Opinion: Dark money and Swiss banks
The beautiful alpine countryside, vast lakes and an idyllic skiing holiday destination Switzerland seems like the type of place to trust. But why are vast amounts of dark money still being laundered in its bank accounts?
In a recent article in Private Eye magazine – Zeitgeist from Zurich – questions are being asked about the lack of whistleblowing that occurs in relation to dark money laundering in Switzerland. Since the banking crisis the swamp of incredulity associated with Swiss savings accounts became exposed, causing UBS to pay $780 million and Credit Suisse to pay $2.6 billion to US authorities, as a result of hiding money for unscrupulous clients. In addition, in 2016, a further 80 Swiss banks received a share of $1.36 billion, in fines, from US authorities for similar misconduct (Private Eye, July, 2017).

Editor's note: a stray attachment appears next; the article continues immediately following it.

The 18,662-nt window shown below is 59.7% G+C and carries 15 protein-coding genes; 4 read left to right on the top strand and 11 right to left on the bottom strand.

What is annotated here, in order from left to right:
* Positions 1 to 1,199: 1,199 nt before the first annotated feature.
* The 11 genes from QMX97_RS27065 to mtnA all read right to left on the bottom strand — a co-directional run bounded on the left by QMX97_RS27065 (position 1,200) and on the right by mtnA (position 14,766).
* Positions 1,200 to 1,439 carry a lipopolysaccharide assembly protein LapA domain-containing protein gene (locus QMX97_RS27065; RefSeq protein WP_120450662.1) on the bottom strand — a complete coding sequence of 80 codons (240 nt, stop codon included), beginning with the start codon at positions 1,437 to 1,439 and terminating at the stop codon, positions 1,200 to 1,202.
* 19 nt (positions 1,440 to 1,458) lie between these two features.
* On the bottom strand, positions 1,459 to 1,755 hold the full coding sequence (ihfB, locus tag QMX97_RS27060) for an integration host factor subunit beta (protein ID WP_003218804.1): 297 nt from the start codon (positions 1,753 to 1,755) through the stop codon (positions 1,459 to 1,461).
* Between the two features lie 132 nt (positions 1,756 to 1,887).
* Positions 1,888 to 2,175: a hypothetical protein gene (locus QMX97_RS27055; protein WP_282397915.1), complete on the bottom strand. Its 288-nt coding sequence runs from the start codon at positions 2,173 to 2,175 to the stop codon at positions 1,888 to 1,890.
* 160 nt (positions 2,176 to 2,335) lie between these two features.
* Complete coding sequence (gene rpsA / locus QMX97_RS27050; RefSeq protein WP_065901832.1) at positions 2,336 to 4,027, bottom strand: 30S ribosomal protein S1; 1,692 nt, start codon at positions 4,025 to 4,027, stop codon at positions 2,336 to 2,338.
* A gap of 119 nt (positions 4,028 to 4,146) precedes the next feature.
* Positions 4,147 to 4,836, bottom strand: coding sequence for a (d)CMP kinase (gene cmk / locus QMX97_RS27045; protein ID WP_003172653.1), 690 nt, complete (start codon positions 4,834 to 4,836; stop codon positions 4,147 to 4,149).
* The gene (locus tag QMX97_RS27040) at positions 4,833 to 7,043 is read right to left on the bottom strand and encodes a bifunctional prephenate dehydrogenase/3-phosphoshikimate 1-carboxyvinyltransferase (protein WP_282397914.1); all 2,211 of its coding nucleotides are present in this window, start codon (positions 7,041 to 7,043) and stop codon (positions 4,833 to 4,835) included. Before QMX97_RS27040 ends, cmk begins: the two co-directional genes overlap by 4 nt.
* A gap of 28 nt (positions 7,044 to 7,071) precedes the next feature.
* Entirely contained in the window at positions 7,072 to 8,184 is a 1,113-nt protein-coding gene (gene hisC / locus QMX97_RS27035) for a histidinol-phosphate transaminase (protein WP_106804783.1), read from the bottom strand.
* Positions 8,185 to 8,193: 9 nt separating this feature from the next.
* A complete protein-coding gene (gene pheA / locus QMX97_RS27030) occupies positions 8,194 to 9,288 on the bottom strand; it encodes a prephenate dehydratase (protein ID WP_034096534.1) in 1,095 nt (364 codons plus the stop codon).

The progress on clamping down on corruption within the Swiss banking sector is making headway. A 2016 report from the Financial Action Task Force praised the progress that had been made in Switzerland. There have been several prosecutions connected to high level money laundering and financial misappropriation. The most notable case was the IMDB case which allegedly saw the misappropriation of $4bn by Malaysian officials (Private Eye, July, 2017).
However Swiss authorities are justifiably concerned by the level of onus being placed on the ethics in their banking sector when the UK and the US are equally in the mire. Such double standards are clearly frustrating when the tentacles of corruption spreads to every country on the planet.
Although an anti-corruption platform was unveiled in 2015, whistleblowing appears to be too risky, as ‘almost no one at all’ has used the platform (Private Eye, July, 2017) This can be attributed to the fear associated with taking on massively tyrannical groups of organised criminals, who can fork out vast quantities of money to pay crooked lawyers and legal adviser, to do their dirty work. Not only that but any individual taking on criminality on such a large scale is taking an obvious risk.